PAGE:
How Fintech firms will be impacted by the GDPR hailstorm

By siliconindia   |   Monday, June 11, 2018
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GDPRGDPR, (General Data Protection Regulation) the four letter word that has invited a hailstorm all across businesses, society, judiciary and in the consumer’s mind, assumes a level of fervor for the world of finance like it does for no other business.

While financial institutions have always been at the forefront of protecting data and ensuring security for the trillions of private data points floating over the internet highway, the current debate takes scrutiny of several security issues at a level of microscopy like never before.

GDPR: The Clear and Ever-present Impact

For long, the end-consumer has been at the receiving end of any security breach or malfeasance. The new measure is intended to strengthen and unify data protection, thus allowing consumers to pressurize financial institutions to provide for better safeguards, hold businesses accountable for security breaches and facilitate financial redressal mechanism.

According to the gdpr report, “If businesses fall victim to a cybersecurity attack, and a data breach occurs, they may face a heavy fine of up to 4% of their total global annual revenue or €20 million (whichever is greater)”.

While the GDPR is specific to the European Union, in a smart, inter-connected and globalized world, the implications of this landmark pronouncement impact more or less everyone on the value chain of consumer requirement to delivery. Consumers could be remitting huge amounts of money to their relatives or merchants over mobile via an African telecom operator with a banking license. Is the telecom operator by virtue of not being in the EU free from the implications of the GDPR?

It is not far that similar regulations are adopted across globally, because banking standards, like telecom and airlines, are clearly global.

Irrespective of the newly adopted GDPR regulations, protecting consumer data simply is good business.

Multifaceted: Consumer servicing, Internal or External

Financial institutions have multiple loopholes and vulnerability zones, right from collection of data for marketing to data for processing banking and financial services and finally repeating the process for re/cross-selling.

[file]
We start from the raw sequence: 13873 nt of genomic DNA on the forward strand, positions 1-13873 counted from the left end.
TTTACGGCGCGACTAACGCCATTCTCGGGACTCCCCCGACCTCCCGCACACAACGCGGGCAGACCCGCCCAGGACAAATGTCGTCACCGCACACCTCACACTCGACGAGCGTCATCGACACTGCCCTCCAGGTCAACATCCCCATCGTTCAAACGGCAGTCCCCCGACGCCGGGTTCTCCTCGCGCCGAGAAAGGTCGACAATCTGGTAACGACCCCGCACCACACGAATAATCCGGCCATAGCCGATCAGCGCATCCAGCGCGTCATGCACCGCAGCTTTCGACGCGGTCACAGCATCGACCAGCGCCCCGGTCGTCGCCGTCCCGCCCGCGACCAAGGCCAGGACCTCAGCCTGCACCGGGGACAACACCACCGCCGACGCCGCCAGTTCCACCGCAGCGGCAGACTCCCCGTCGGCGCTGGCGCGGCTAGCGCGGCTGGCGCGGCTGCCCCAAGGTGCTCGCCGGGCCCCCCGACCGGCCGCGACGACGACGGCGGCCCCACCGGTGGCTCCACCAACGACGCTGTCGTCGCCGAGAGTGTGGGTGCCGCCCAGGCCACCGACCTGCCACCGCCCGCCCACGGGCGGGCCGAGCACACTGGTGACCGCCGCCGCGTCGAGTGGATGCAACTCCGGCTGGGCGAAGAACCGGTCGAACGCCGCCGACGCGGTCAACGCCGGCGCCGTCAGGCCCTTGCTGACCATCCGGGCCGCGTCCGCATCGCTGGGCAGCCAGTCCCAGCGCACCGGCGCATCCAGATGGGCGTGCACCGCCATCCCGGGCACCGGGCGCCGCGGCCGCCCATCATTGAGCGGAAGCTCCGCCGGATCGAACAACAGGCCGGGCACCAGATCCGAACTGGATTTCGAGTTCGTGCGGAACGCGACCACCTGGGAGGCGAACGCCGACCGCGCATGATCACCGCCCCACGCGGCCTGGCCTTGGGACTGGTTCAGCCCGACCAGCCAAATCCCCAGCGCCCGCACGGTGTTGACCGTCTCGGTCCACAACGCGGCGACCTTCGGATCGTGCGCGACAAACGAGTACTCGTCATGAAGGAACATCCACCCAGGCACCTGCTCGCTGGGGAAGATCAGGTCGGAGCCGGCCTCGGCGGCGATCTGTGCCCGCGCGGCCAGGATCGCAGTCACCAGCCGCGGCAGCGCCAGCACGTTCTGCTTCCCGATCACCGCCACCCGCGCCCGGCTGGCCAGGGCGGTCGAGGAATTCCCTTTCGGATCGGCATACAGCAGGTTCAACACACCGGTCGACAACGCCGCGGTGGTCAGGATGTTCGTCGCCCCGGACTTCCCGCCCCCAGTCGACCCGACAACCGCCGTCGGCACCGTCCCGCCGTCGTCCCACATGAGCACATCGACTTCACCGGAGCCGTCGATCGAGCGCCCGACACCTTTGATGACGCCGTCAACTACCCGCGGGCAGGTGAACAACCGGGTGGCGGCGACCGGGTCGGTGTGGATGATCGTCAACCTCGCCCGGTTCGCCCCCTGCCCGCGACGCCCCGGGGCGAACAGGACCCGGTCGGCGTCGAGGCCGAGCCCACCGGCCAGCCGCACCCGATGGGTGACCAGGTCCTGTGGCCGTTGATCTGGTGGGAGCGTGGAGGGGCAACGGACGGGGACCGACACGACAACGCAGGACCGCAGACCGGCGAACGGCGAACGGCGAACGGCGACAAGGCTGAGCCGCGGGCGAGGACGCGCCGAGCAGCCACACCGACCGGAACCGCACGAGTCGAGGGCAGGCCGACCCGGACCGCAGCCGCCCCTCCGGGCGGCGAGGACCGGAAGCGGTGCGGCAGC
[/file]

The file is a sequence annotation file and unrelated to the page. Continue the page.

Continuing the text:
Security breaches can happen from external sources through cyber-criminals with tools of DDoS attacks, malware, phishing, to get what they want, leaving companies exposed and damaged.

Low-tech breaches and malfeasance can also happen with paper and pen processes or internal policy and compliances compromise or from a simple access to the network or a physical banking end-point device.

At OBOPAY, powering 11% of the global mobile money transactions comes with looking at security from a very rigorous point of staying one step ahead of the bad guys, transaction over transaction over a transaction.

Critical to this confidence is deploying not just the industry best practices in Information Security but also innovating in systems, processes, and technology. So, at the base and foundation are:

OBOPAY platform performs services such as Know Your Customer(KYC), Fee Engine, Velocity Limits, Reporting and various adapters to financial institutions and payment networks. The open APIs with high-security promise secured encryption to prevent fraud (through hardware security modules), multi-factor authentication and a variety of processes to deliver a PCI/SAS compliant technology platform that meets the highest standards and best practices of the payments industry

At the innovation front, we deploy Evolys which has real-time event monitoring (REM) capacity where the administrator can define thresholds and monitor the same.

In case of a discrepancy (say the administrator has defined 5 transactions in a month for the particular user and the user crosses the limit), an alert is be sent via email to the concerned authority.

Information Security and consumer protection with or without the GDPR guidance are critical to all financial relationships between consumers (individual, retail, institutional) and providers of products, instruments and services.

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